Radiology workers are regularly exposed to low doses of radiation when they obtain patient imagery such as X-rays. While protective gear largely keeps workers within a safe range of radiation exposure, absorbing a little bit is still inevitable. Radiation doses creeping above regulated guidelines pose risk for developing conditions such as cancer, cataracts, skin irritation, or thyroid disease.
Currently, radiology workers are required to wear badges, called dosimeters, on various parts of their bodies for monitoring their radiation exposure. The badges are worn for a month or two and are then sent to the company that made them. It takes weeks for the company to read the data and send a report back to the hospital.
Researchers have engineered yeast “microbreweries” within disposable badges made of freezer paper, aluminum, and tape. Simply adding a drop of water activates the yeast to show radiation exposure as read by an electronic device. On a commercial level, the readout device could one day be a tablet or phone. The badge could also be adapted in the future for nuclear power plant workers and victims of nuclear disasters. The badge would be worn in the lab and recycled after exposure is checked by plugging it into a device.
The success of the badge lies in the quick and measurable response of yeast to radiation — the higher the radiation dose, the higher the percentage of yeast cells that die. Wetting the badge activates the cells that are still alive to eat glucose and release carbon dioxide — the same fermentation process responsible for brewing beer and making bread rise. When carbon dioxide bubbles at the surface, ions also form. The concentration of these ions increases the electrical conductivity of yeast, which can be measured by hooking up the badge to a readout system.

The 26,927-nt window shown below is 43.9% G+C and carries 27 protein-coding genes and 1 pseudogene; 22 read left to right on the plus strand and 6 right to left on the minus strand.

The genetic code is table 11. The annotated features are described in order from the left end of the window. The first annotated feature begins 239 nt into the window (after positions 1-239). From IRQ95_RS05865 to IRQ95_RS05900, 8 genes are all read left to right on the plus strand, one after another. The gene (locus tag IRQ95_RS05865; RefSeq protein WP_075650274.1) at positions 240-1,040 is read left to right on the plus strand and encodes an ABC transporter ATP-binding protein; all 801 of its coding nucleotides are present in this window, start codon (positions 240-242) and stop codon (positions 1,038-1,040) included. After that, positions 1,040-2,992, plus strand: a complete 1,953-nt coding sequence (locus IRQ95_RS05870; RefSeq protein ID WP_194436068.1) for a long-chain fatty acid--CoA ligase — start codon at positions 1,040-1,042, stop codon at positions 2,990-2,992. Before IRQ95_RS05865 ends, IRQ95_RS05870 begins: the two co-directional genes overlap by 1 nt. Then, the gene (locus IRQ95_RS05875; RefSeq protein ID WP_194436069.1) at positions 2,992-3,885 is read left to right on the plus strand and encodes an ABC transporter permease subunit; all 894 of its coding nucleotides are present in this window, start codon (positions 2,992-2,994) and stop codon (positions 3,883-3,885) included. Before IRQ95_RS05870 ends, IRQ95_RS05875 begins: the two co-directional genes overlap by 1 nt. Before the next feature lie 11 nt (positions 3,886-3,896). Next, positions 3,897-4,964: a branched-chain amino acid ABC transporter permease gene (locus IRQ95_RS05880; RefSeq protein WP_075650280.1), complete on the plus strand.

The change in electrical properties of the yeast tells how much radiation damage it incurred. A slow decrease in electrical conductivity over time indicates more damage. Numbers from the readout system translate to rads — the units used by entities like the Occupational Safety and Health Administration (OSHA) to specify limits on how much radiation human tissue can safely absorb. Skin of the whole body, for example, shouldn't be exposed to more than 7.5 rad over a three-month period.
The new badge could detect a radiation dose as little as 1 millirad, which is comparable to current commercial badges. Yeast also is known to be genetically similar to human tissue. Data from the badges can, therefore, inform future work on how radiation damage happens to human DNA and proteins. For yeast, radiation primarily affects the cell walls of the membrane and mitochondria.